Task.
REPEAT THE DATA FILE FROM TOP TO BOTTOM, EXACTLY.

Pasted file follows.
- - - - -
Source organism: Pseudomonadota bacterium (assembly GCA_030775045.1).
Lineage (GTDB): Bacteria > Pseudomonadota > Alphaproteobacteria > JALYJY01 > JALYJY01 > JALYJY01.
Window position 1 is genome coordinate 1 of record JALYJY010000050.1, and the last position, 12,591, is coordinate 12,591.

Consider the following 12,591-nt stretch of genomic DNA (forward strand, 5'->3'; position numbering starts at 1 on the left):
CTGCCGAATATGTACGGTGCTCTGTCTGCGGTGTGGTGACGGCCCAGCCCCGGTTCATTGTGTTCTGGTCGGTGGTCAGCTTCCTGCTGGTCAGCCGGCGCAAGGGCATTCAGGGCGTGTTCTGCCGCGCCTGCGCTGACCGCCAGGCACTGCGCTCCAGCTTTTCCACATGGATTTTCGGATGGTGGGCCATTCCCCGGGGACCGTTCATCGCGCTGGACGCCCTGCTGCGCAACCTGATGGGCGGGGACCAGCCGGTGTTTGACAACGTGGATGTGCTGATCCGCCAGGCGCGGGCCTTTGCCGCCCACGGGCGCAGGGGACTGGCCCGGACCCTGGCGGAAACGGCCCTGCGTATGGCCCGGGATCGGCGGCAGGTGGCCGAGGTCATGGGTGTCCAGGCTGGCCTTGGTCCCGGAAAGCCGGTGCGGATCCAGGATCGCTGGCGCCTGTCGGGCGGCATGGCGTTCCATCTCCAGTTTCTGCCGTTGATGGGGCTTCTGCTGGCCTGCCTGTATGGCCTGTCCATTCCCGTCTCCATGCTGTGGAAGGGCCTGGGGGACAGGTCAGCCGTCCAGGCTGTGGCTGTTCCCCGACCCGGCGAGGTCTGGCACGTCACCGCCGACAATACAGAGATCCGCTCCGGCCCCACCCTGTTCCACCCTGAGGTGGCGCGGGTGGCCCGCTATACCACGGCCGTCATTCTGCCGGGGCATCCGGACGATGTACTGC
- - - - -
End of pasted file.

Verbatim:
Source organism: Pseudomonadota bacterium (assembly GCA_030775045.1).
Lineage (GTDB): Bacteria > Pseudomonadota > Alphaproteobacteria > JALYJY01 > JALYJY01 > JALYJY01.
Window position 1 is genome coordinate 1 of record JALYJY010000050.1, and the last position, 12,591, is coordinate 12,591.

Consider the following 12,591-nt stretch of genomic DNA (forward strand, 5'->3'; position numbering starts at 1 on the left):
CTGCCGAATATGTACGGTGCTCTGTCTGCGGTGTGGTGACGGCCCAGCCCCGGTTCATTGTGTTCTGGTCGGTGGTCAGCTTCCTGCTGGTCAGCCGGCGCAAGGGCATTCAGGGCGTGTTCTGCCGCGCCTGCGCTGACCGCCAGGCACTGCGCTCCAGCTTTTCCACATGGATTTTCGGATGGTGGGCCATTCCCCGGGGACCGTTCATCGCGCTGGACGCCCTGCTGCGCAACCTGATGGGCGGGGACCAGCCGGTGTTTGACAACGTGGATGTGCTGATCCGCCAGGCGCGGGCCTTTGCCGCCCACGGGCGCAGGGGACTGGCCCGGACCCTGGCGGAAACGGCCCTGCGTATGGCCCGGGATCGGCGGCAGGTGGCCGAGGTCATGGGTGTCCAGGCTGGCCTTGGTCCCGGAAAGCCGGTGCGGATCCAGGATCGCTGGCGCCTGTCGGGCGGCATGGCGTTCCATCTCCAGTTTCTGCCGTTGATGGGGCTTCTGCTGGCCTGCCTGTATGGCCTGTCCATTCCCGTCTCCATGCTGTGGAAGGGCCTGGGGGACAGGTCAGCCGTCCAGGCTGTGGCTGTTCCCCGACCCGGCGAGGTCTGGCACGTCACCGCCGACAATACAGAGATCCGCTCCGGCCCCACCCTGTTCCACCCTGAGGTGGCGCGGGTGGCCCGCTATACCACGGCCGTCATTCTGCCGGGGCATCCGGACGATGTACTGC